LAUREL, MS (WDAM) - Laurel has once again set its eyes on the possibility of annexing the Pendorff community which lies to the southwest of the city.
This isn't the first time that overtures have been made by the city at the annexation of this area of the county. The city and opponents have been tied up in court battles as far back as 1996 and then in 2003, the city was handed a stunning defeat when a judge denied most of its annexation requests.
The judge back then ruled the city was trying to annex too much territory and couldn't afford the cost of maintaining such an area. Back then, Mayor Johnny Magee was ward six councilman for the city and said he felt that the cost of $11,000 to appeal the judges' decision was just a drop at that time.
Mayor Magee says that if Laurel did annex the area, the residents would receive all of the benefits from the city such as sewer, garbage, police and fire. When asked in 2013 why the city was looking so closely at the Pendorff community for annexation, the mayor responded that the area had vacant property that could be used for industrial purposes.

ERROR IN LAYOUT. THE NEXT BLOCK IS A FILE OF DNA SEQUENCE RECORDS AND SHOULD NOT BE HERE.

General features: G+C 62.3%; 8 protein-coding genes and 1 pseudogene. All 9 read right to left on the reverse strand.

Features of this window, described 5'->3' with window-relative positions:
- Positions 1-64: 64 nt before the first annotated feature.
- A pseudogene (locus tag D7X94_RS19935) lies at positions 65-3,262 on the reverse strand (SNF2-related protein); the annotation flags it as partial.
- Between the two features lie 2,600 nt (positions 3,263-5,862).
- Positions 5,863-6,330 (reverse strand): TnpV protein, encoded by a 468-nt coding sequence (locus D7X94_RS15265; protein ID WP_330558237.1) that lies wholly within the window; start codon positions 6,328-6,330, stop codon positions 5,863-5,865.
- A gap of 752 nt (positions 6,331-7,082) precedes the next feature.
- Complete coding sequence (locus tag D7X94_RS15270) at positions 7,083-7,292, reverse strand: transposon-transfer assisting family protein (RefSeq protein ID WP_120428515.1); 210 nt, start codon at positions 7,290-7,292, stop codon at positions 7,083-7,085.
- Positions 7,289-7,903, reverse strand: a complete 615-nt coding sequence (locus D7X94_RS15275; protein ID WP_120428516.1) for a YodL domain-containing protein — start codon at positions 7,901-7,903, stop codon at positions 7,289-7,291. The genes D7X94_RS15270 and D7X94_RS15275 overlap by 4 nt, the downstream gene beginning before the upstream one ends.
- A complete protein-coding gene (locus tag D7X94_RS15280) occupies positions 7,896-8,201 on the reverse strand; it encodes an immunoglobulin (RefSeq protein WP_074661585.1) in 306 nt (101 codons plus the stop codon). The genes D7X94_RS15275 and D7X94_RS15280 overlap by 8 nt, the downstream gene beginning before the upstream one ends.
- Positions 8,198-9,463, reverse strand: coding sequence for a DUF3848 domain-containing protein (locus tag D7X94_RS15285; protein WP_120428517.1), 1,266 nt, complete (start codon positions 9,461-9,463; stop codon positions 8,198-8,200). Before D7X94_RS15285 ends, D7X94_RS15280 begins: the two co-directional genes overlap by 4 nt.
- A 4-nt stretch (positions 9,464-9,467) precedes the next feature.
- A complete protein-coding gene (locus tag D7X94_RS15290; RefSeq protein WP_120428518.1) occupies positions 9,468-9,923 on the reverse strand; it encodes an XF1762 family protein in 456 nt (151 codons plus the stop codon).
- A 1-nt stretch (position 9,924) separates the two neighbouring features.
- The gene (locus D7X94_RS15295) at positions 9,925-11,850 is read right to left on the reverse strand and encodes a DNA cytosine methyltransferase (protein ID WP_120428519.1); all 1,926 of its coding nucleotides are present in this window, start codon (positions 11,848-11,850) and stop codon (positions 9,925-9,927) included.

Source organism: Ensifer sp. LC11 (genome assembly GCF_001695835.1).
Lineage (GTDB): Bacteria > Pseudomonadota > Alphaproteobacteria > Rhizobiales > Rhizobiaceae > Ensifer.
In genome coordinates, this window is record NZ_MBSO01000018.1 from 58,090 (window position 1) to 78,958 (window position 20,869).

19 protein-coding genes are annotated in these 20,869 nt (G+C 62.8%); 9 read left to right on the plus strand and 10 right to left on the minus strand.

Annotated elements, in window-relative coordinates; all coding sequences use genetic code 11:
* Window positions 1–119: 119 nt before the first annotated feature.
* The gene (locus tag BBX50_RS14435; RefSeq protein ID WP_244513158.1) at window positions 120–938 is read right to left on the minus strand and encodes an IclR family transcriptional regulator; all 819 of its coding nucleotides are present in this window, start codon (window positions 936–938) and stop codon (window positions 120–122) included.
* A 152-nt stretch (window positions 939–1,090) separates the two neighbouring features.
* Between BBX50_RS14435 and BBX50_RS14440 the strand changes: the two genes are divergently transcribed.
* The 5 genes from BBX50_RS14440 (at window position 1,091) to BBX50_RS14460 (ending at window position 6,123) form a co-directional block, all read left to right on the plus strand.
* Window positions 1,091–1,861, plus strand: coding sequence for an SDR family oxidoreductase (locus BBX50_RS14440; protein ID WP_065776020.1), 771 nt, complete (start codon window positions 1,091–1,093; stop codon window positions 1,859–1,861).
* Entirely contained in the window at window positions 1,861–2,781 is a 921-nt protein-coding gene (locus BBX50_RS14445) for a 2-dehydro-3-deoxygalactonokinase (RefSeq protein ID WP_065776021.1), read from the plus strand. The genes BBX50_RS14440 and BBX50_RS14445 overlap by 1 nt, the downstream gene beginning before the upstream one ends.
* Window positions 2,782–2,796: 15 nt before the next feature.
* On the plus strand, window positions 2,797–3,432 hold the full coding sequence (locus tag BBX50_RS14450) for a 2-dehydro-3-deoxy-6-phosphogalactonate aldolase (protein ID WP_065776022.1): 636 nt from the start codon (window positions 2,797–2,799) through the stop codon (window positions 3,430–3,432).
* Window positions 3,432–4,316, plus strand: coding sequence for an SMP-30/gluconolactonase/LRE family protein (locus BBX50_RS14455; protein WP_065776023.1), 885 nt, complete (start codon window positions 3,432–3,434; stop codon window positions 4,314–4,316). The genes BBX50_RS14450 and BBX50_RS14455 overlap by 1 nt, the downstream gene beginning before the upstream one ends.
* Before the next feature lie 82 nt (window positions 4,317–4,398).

With the completion of the latest study looking into the cost of infrastructure and the economic viability, the city may once again find itself back in the courts. The Pendorff Community Association has readied itself for the possibility of any annexation attempts making it clear that any attempts will be met with a legal battle in the courts. Edward Allegretti is the President of the Pendorff Community Association and he says that if the city votes to proceed, they would have to first file in court to receive approval.
"Without exception, everybody I have spoken with in Pendorff is against annexation," Allegretti said, "That includes people that live here and even business owners who don't live here, nobody sees an advantage at being annexed."
Allegretti goes on to say that the taxes for those residents in their community would go up dramatically and the benefits the city offers is already available through the county. The current study was conducted by Slaughter & Associates.